Despite the care, MSF has not been immune from criticism in Haiti, where nongovernmental organizations, or NGOs, are often accused of undermining the government because of their ability to provide services free and pay top dollar for staff. That has led to a complicated – and sometimes contentious – relationship between governments and NGOs. It is especially so in Haiti where this year President Jovenel Moise, after a sexual misconduct scandal involving the staff of British charity Oxfam, singled out Doctors Without Borders.

In an interview with Reuters, Moise called for an investigation of the medical charity saying “it had to repatriate about 17 people for misconduct which was not explained.”

A Doctors Without Borders spokesman at the time said it was unclear what Moise was referring to. Chouinard, in an interview with the Miami Herald after the president’s comment, said MSF takes allegations of abuse and harassment “very seriously,” and over the years has developed policies to address such situations, but declined to address the allegations directly.

Haitian leaders have long been harsh critics of NGOs, while also enjoying the comfort of knowing that they fulfill a need. But critics say the reliance on NGOs weakens governments, which often don’t consider the fact that funding often runs out and programs go away.

In the case of Haiti, the end of MSF’s 12-year investment in battling Haiti’s childbirth crisis, and the eventual closing of the trauma hospital, couldn’t have come at a worse time. The country currently doesn’t have a functioning government after the resignation of its prime minister and his Cabinet after this month’s riots over fuel prices.

The new government, when it is formed, will have to figure out how to absorb MSF’s services and costs while addressing Haiti’s dysfunctional health care system. Chouinard and others say MSF had long warned Haitian health ministry officials that the maternity and trauma hospitals were temporary.

“They had discussions with the ministry, and because of the weakness of the system, the ministry kept asking for a delay,” said Dr. Claude Surena, former president of the Haitian Medical Association, who was part of the Health Ministry’s team that led Haiti’s response after the earthquake.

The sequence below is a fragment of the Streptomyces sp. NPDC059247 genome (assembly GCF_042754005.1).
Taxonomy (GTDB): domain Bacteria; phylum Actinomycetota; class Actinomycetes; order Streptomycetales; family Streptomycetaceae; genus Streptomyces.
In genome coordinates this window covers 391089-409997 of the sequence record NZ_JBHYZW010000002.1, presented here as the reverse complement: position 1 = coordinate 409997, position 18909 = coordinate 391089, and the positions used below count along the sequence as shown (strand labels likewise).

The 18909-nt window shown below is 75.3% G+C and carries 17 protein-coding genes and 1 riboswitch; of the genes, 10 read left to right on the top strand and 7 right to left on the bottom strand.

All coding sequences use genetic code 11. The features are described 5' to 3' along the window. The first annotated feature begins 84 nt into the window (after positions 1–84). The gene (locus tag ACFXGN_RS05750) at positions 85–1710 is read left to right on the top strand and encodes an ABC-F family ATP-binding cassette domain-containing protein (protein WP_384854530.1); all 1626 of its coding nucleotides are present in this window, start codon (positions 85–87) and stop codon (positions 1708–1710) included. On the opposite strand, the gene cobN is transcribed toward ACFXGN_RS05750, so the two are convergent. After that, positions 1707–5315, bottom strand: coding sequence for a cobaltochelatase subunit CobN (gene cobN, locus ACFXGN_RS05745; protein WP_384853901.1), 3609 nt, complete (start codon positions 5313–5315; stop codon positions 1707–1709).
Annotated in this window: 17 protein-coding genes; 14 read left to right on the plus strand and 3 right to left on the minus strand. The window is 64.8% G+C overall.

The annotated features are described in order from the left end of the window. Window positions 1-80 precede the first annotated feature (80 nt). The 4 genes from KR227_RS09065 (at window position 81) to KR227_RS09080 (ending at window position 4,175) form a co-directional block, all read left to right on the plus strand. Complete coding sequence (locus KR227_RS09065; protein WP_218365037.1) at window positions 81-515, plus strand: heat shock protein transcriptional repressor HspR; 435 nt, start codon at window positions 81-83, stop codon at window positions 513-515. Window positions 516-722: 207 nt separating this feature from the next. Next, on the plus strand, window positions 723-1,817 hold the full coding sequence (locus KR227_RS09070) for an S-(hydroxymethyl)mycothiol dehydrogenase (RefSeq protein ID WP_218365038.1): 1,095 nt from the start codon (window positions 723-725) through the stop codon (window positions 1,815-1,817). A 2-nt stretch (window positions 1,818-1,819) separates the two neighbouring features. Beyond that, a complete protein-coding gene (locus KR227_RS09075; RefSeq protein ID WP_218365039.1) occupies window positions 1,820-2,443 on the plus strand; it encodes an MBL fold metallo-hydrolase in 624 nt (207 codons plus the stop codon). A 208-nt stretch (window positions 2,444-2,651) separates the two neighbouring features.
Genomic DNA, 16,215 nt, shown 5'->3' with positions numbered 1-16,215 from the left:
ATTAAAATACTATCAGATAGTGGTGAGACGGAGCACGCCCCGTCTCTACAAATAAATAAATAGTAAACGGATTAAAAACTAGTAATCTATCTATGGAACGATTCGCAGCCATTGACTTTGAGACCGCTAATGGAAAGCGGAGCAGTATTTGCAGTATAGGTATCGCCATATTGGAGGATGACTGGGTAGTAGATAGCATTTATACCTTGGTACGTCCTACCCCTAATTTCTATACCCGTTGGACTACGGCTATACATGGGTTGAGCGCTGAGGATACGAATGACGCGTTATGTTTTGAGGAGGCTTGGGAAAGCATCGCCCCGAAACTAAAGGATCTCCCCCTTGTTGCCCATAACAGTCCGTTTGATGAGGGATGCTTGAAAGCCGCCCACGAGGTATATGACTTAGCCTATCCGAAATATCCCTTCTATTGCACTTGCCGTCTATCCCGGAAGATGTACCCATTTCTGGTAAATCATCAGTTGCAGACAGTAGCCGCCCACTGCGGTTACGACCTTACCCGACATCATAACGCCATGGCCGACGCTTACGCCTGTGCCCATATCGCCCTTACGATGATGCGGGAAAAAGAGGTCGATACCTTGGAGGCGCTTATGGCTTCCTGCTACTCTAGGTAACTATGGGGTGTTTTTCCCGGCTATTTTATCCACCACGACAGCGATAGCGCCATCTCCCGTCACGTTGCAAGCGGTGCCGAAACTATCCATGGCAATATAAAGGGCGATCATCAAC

Surena said closing the maternity hospital, which treated pregnant women with eclampsia and pre-eclampsia and was the only health facility that specialized in expectant mothers with cholera, will have a big impact. The Health Ministry, he said, will have to find a way to gradually absorb such cases and improve health care delivery.

Chouinard acknowledged that the timing isn’t great.

“We understand the limits of the Ministry of Health, but we have been trying to work with them to be able to hand over some of our equipment so that some of these services at CRUO can continue,” she said, noting that the aid group ended its cholera response program last year after others stepped in to help with the dwindling numbers.

According to the World Bank, Haiti spends less on health care per capita than its closest neighbors. The Dominican Republic spends $180 per capita; Cuba, $781; and the Latin American and Caribbean region overall, $336. Haiti spends just $13. Maternal and infant mortality rates are also five and three times, respectively, higher than the regional average, the bank said in a report it published last year while calling on Haiti’s government to increase health care spending.

With 359 deaths for every 100,000 pregnancies, according to the World Health Organization’s 2015 statistics, “Haiti remains the country in the Western Hemisphere with the highest maternal mortality,” Chouinard said.